Cousin

(redirected from cousinly)
Also found in: Dictionary, Thesaurus, Idioms, Encyclopedia.

COUSIN, domest. rel. Cousins are kindred who are the issue of two brothers or two sisters, or of a brother and a sister. Those who descend from the brother or sister of the father of the person spoken of are called paternal cousins; maternal cousins are those who are descended from the brothers or sisters of the mother. Vide 2 Bro. C. C. 125; 1 Sim. & Stu. 301; 3 Russ. C. C. 140; 9 Sim. R. 386, 457.

A Law Dictionary, Adapted to the Constitution and Laws of the United States. By John Bouvier. Published 1856.
References in periodicals archive ?
Never a believer in the "natural" or "cousinly" nature of the Anglo-American relationship, Crawford was wary of American attacks on the idea of the legitimacy of the British Empire.
We observe him arranging for the slaughter of Macduff's family and smoothly, without the slightest hint of agitation or discomfort, feigning cousinly affection for the defenseless mother and child who will die shortly after he leaves them with kisses and an embrace.
After having been brought by a "Robin," the Aunt's "lily" of a daughter and the cousinly " little colony all hens" of "wrens" go walking by the slightly ominous "steep turn of Sweetwater." At this point the speaker enjoins his Aunt to "let them alone" while he goes "fishing in the dark of my mind." Collectively transfiguring the memory of these young girls into an elusive prey, a catch to be baited and brought aloft, he transforms the last two stanzas of the poem into a sentence ending with a hook-shaped question mark that nonetheless fails to capture or contain a psychically shattering primal scene.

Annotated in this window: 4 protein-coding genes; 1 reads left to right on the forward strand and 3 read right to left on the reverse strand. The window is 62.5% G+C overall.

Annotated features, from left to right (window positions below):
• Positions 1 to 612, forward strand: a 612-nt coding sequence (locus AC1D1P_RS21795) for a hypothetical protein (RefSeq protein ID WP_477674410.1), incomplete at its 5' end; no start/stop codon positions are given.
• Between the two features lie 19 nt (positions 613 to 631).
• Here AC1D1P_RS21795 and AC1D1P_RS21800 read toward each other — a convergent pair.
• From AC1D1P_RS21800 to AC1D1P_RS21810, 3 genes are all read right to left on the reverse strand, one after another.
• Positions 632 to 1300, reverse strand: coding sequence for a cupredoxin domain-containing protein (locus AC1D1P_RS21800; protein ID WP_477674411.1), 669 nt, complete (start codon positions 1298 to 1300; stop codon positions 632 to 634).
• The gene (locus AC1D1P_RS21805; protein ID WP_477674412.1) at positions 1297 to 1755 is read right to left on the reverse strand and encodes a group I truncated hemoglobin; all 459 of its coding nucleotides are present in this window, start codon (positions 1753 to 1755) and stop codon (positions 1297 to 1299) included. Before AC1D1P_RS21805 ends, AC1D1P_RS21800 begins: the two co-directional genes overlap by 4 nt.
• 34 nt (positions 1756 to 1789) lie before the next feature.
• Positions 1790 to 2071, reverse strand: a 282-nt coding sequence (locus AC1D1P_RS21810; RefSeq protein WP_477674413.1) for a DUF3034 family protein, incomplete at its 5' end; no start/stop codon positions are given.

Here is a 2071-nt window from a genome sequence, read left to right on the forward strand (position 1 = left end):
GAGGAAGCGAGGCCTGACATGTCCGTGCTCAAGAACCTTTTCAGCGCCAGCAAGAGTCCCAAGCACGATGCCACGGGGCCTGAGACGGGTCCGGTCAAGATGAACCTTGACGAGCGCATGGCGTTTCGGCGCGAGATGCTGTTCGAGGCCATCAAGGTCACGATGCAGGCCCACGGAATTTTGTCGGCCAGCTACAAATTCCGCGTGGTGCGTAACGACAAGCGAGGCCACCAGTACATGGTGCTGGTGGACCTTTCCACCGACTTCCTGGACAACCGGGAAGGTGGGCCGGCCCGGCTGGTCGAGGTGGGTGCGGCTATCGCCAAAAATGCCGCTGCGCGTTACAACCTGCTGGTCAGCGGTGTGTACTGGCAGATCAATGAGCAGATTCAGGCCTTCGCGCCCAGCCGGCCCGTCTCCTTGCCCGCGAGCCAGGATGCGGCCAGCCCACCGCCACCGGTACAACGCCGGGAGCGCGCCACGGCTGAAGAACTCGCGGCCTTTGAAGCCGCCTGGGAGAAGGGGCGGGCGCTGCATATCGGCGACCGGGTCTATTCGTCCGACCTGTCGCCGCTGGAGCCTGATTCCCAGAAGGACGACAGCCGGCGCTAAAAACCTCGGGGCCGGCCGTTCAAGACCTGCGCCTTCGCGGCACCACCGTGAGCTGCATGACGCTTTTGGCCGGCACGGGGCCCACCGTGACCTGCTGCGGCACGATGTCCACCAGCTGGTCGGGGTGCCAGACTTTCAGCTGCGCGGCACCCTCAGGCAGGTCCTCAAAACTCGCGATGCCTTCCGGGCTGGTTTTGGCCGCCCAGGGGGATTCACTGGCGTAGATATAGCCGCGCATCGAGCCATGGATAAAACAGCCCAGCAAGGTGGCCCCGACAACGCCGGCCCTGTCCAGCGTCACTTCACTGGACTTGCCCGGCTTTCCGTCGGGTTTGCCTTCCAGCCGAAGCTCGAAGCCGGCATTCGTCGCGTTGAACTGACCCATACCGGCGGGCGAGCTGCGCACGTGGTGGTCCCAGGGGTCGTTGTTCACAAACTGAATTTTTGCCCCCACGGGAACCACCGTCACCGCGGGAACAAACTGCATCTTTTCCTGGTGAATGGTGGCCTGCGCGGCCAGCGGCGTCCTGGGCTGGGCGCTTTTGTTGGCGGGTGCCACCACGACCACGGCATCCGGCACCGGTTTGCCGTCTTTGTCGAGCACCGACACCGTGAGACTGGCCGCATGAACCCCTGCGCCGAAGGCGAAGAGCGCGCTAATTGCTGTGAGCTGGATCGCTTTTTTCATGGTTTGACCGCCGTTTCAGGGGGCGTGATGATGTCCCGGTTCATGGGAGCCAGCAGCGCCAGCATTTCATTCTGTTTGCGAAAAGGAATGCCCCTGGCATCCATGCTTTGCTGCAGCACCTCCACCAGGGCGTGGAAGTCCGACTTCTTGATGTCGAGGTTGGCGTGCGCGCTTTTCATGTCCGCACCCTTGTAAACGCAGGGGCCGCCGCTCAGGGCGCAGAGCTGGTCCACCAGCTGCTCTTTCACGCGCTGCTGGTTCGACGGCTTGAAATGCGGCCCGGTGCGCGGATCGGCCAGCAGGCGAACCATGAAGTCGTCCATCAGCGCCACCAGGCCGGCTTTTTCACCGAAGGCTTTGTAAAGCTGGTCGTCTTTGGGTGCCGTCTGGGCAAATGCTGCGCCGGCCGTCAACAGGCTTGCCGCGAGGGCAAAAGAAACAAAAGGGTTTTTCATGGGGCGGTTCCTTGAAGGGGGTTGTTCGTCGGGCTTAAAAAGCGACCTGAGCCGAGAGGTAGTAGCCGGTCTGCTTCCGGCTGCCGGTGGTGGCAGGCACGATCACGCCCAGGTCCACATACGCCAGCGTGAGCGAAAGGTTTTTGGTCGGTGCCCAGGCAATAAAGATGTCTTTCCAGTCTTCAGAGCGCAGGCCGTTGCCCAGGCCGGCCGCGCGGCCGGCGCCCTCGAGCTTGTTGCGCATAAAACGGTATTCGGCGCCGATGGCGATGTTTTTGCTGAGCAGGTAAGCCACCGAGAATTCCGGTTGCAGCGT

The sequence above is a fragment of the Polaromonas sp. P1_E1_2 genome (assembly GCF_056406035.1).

He notes in the Preface that "there are significant degrees of cousinly relationship between the ways in which science and theology conduct their truth-seeking enquiries into the nature of reality" (p.
Nasira's matrimonial prospects, handpicked by her traditional but loving father (Laith Nakli), begin with a disaster, as a cousinly candidate arriving from Syria turns out to possess few table manners and fewer teeth.
Now, with often third and fourth-generations involved, and cousinly shareholders running in to the dozens, keeping everyone happy, and profitable, is all but impossible.